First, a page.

CLASS: SENIOR SIX
TABLE OF CONTENTS
UNIT I: EUROPEAN LITERARY TRADITIONS
UNIT II: STRUCTURE IN MODERN PROSE
UNIT III: ELEGY AND EPITAPH
UNIT IV: LIMERICKS- RHYTHM AND RHYME
UNIT V: FREE VERSE
UNIT VI: THEATRE OF THE ABSURD
UNIT VII: RADIO AND TELEVISION DRAMA
UNIT VIII: PERFORMING DRAMA
UNIT IV: LIMERICKS- RHYME AND RHYTHM
IV.0. A LIMERICK
A limerick is a humorous, nonsensical poem that contains five lines with a specific rhyme scheme of AA BB A. Limerick poetry is also often referred to as nonsense poetry and it is typically used for fun and entertaining events.
It is said to have started in Ireland. Limericks are often characterized by the use of humour, exaggeration/ hyperbole and a strict rhyme scheme of AA BB A.
“There was an Old Man with a beard,
Who said, ‘It is just as I feared!
Two Owls and a Hen,
Four Larks and a Wren,
Have all built their nests in my beard!”
There was an Old Person whose habits,
Induced him to feed upon rabbits;
When he’d eaten eighteen,
He turned perfectly green,
Upon which he relinquished those habits.
A standard limerick has the following features
- A one-stanza poem with five lines, no more, no less.
- Made up of thirty-nine syllables in total (9-9-6-6-9).
- The first, the second and the fifth lines are long and rhyme.
- Those three lines have three feet of three syllables each.
- The third and fourth lines are shorter and they rhyme too.
- The two lines have only two feet of three syllables.
- Have rhyme which creates a rhythmic pattern.
- Are often humorous/ funny and sometimes obscene.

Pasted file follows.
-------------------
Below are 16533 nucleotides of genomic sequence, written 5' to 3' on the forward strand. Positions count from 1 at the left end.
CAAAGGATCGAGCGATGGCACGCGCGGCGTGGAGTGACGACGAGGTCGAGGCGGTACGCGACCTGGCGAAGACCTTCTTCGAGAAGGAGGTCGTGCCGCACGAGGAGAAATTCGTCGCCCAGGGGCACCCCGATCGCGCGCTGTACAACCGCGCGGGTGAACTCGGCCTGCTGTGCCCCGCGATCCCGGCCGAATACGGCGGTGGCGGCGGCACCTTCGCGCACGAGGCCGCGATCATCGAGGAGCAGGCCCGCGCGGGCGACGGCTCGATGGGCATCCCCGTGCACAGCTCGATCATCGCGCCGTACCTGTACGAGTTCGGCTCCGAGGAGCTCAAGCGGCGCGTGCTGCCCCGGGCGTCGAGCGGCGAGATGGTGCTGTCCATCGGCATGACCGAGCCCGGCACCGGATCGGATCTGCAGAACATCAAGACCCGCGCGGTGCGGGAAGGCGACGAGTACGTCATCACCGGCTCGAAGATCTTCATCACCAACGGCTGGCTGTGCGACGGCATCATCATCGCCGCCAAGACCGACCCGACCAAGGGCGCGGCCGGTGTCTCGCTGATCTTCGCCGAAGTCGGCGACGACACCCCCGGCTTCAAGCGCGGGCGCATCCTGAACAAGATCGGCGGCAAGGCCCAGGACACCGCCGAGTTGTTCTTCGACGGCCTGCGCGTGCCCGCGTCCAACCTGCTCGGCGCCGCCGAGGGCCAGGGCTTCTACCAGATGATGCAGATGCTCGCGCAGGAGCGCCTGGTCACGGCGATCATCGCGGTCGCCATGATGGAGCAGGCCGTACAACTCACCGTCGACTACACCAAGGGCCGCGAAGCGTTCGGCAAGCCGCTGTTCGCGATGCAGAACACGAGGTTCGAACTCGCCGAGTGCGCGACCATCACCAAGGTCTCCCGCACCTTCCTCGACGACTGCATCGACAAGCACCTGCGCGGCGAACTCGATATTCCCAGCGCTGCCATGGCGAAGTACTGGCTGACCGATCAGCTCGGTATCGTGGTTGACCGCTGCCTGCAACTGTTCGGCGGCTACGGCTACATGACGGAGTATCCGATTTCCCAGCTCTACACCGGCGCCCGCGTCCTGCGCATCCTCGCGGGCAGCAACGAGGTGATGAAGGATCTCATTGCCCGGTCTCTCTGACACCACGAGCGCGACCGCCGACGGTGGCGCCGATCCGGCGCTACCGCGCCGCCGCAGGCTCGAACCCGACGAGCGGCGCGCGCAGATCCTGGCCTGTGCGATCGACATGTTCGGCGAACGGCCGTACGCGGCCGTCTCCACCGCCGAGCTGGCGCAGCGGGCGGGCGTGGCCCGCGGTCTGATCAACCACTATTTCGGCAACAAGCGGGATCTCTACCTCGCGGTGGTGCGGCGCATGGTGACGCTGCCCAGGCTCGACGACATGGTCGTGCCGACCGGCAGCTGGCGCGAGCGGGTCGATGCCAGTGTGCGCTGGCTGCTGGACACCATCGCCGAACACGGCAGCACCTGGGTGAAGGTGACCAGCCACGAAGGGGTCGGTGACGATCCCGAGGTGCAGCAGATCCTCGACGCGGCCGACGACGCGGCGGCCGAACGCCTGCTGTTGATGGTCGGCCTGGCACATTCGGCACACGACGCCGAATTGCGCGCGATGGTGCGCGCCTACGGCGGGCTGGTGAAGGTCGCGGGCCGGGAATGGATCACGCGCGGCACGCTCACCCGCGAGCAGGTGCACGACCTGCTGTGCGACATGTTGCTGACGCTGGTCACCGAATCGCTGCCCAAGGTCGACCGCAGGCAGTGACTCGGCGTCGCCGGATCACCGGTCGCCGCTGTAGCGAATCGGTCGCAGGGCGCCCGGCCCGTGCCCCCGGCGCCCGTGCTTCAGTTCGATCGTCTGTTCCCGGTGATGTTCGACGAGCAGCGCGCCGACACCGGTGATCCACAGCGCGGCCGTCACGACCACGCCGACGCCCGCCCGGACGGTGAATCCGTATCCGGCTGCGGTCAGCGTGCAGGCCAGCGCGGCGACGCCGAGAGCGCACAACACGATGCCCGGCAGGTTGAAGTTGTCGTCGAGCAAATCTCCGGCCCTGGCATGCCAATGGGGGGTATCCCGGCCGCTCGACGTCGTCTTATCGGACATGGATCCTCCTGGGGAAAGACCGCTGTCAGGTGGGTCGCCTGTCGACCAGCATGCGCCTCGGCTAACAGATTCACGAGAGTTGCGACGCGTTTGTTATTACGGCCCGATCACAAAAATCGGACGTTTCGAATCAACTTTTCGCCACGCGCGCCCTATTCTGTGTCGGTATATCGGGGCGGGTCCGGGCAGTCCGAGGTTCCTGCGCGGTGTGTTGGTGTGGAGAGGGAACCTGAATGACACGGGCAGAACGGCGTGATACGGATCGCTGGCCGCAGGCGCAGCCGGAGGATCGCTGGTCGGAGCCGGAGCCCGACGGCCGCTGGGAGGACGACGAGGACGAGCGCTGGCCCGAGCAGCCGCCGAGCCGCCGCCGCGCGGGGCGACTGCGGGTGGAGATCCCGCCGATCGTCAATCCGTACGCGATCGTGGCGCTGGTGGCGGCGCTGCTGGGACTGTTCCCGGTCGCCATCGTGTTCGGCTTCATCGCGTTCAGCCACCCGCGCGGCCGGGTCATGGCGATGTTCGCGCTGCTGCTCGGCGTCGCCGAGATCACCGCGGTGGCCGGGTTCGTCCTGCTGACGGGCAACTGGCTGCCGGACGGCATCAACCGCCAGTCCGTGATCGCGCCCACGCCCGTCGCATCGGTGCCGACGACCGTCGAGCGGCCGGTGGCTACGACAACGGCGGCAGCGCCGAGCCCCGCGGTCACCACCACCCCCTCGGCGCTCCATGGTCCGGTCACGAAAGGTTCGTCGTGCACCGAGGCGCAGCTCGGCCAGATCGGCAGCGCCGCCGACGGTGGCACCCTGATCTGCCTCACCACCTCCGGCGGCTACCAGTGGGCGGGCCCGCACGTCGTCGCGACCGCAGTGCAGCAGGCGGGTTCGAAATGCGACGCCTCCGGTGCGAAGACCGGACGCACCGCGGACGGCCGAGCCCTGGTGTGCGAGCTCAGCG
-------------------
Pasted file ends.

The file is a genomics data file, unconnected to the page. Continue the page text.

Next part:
Rhyme is a repetition of similar sounding words in two or more words, most often in the final syllables or lines in poems and songs. A rhyme is a tool that uses repeating patterns to create rhythm or musicality in poems. This differentiates poems from prose. Its purpose is to give a pleasing effect to a poem, which makes its recital an enjoyable experience. This makes memorization of the poem easy.
Usually, rhyme occurs at the end of lines in a poem, but it can also occur in the middle. If it occurs in the middle, it is called internal rhyme. All limericks have the same end rhyme scheme which is AABBA.
In the future, the worst kind of crime,
Will be working the streets as a mime,
If you paint your face white,
They’ll arrest you on sight,
An example of justice sublime.
The word rhythm is derived from the Greek word, “rythmos” which means, “measured motion.” Rhythm can also be referred to as a literally device that demonstrates the long and short patterns through stressed and unstressed syllables, particularly in verse poems.
Rhythm refers to a strong regular repeated pattern of sound in poetry. It is also a series of stressed or accented syllables in a group of words, arranged so that the reader expects a similar series to follow.
Rhythm is what we dance to in a song. It is the regular beat that defines the song. Rhythm that can be measured is called meter.
Rhythm is an important part of the structure of a poem. In writing poetry, rhythm acts as a beat in music. Every poem that is not free verse has a type of rhythm. It is used to captivate the readers by giving a musical effect to a literary piece.
Da Da Dah Da Da Dah Da Da Dah
Da Da Dah Da Da Dah Da Da Dah
Da Da Dah Da Da Dah
Da Da Dah Da Da Dah
Da Da Dah Da Da Dah Da Da Dah
IV.3. POETIC DEVICES
Hyperbole refers to the use of overstatement or exaggeration for the purpose of creating emphasis or humour, but it is not intended to be taken literally. It is used to create an amusing effect, or to emphasize our meaning.
However, writers or poets use hyperbole to make common human feelings remarkable and intense to such an extent that they do not remain ordinary.
The usage of hyperbole develops contrasts when one thing is described with an over-statement, and the other thing is presented normally. This poetic device is employed to catch the reader’s attention.
There once was a young lady named bright
Whose speed was much faster than light
She set out one day
In a relative way
And returned on the previous night.
I’ll love you, dear, I’ll love you